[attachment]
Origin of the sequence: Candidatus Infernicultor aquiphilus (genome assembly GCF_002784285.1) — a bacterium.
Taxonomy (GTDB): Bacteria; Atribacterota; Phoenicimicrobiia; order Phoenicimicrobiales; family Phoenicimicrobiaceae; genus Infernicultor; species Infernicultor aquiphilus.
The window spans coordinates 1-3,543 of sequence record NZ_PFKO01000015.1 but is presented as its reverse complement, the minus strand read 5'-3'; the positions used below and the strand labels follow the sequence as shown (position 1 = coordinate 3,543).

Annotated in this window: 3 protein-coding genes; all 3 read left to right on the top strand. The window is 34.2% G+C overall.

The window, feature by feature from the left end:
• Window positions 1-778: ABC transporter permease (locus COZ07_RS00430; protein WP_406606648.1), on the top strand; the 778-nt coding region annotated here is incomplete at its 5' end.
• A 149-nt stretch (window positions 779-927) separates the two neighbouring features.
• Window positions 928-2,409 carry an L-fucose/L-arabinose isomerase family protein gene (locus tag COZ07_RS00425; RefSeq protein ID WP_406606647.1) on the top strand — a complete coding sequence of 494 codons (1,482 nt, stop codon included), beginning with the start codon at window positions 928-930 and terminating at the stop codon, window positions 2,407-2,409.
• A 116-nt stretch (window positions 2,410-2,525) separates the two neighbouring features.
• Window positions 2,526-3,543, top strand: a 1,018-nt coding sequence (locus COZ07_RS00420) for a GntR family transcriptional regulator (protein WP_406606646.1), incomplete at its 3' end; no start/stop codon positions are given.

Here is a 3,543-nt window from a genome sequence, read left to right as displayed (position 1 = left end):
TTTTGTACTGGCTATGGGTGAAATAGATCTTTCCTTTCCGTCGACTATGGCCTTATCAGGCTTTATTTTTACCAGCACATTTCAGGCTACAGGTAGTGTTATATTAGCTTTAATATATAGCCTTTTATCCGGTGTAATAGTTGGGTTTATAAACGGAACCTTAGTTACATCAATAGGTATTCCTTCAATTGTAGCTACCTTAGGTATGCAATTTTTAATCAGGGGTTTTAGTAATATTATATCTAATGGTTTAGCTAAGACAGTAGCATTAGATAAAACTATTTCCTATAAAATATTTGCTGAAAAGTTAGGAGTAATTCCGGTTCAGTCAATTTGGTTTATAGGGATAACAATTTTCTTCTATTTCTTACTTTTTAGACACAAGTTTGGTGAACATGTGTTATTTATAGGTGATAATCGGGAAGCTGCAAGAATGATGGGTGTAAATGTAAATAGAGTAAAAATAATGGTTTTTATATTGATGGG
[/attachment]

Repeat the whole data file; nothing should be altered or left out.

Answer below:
Origin of the sequence: Candidatus Infernicultor aquiphilus (genome assembly GCF_002784285.1) — a bacterium.
Taxonomy (GTDB): Bacteria; Atribacterota; Phoenicimicrobiia; order Phoenicimicrobiales; family Phoenicimicrobiaceae; genus Infernicultor; species Infernicultor aquiphilus.
The window spans coordinates 1-3,543 of sequence record NZ_PFKO01000015.1 but is presented as its reverse complement, the minus strand read 5'-3'; the positions used below and the strand labels follow the sequence as shown (position 1 = coordinate 3,543).

Annotated in this window: 3 protein-coding genes; all 3 read left to right on the top strand. The window is 34.2% G+C overall.

The window, feature by feature from the left end:
• Window positions 1-778: ABC transporter permease (locus COZ07_RS00430; protein WP_406606648.1), on the top strand; the 778-nt coding region annotated here is incomplete at its 5' end.
• A 149-nt stretch (window positions 779-927) separates the two neighbouring features.
• Window positions 928-2,409 carry an L-fucose/L-arabinose isomerase family protein gene (locus tag COZ07_RS00425; RefSeq protein ID WP_406606647.1) on the top strand — a complete coding sequence of 494 codons (1,482 nt, stop codon included), beginning with the start codon at window positions 928-930 and terminating at the stop codon, window positions 2,407-2,409.
• A 116-nt stretch (window positions 2,410-2,525) separates the two neighbouring features.
• Window positions 2,526-3,543, top strand: a 1,018-nt coding sequence (locus COZ07_RS00420) for a GntR family transcriptional regulator (protein WP_406606646.1), incomplete at its 3' end; no start/stop codon positions are given.

Here is a 3,543-nt window from a genome sequence, read left to right as displayed (position 1 = left end):
TTTTGTACTGGCTATGGGTGAAATAGATCTTTCCTTTCCGTCGACTATGGCCTTATCAGGCTTTATTTTTACCAGCACATTTCAGGCTACAGGTAGTGTTATATTAGCTTTAATATATAGCCTTTTATCCGGTGTAATAGTTGGGTTTATAAACGGAACCTTAGTTACATCAATAGGTATTCCTTCAATTGTAGCTACCTTAGGTATGCAATTTTTAATCAGGGGTTTTAGTAATATTATATCTAATGGTTTAGCTAAGACAGTAGCATTAGATAAAACTATTTCCTATAAAATATTTGCTGAAAAGTTAGGAGTAATTCCGGTTCAGTCAATTTGGTTTATAGGGATAACAATTTTCTTCTATTTCTTACTTTTTAGACACAAGTTTGGTGAACATGTGTTATTTATAGGTGATAATCGGGAAGCTGCAAGAATGATGGGTGTAAATGTAAATAGAGTAAAAATAATGGTTTTTATATTGATGGG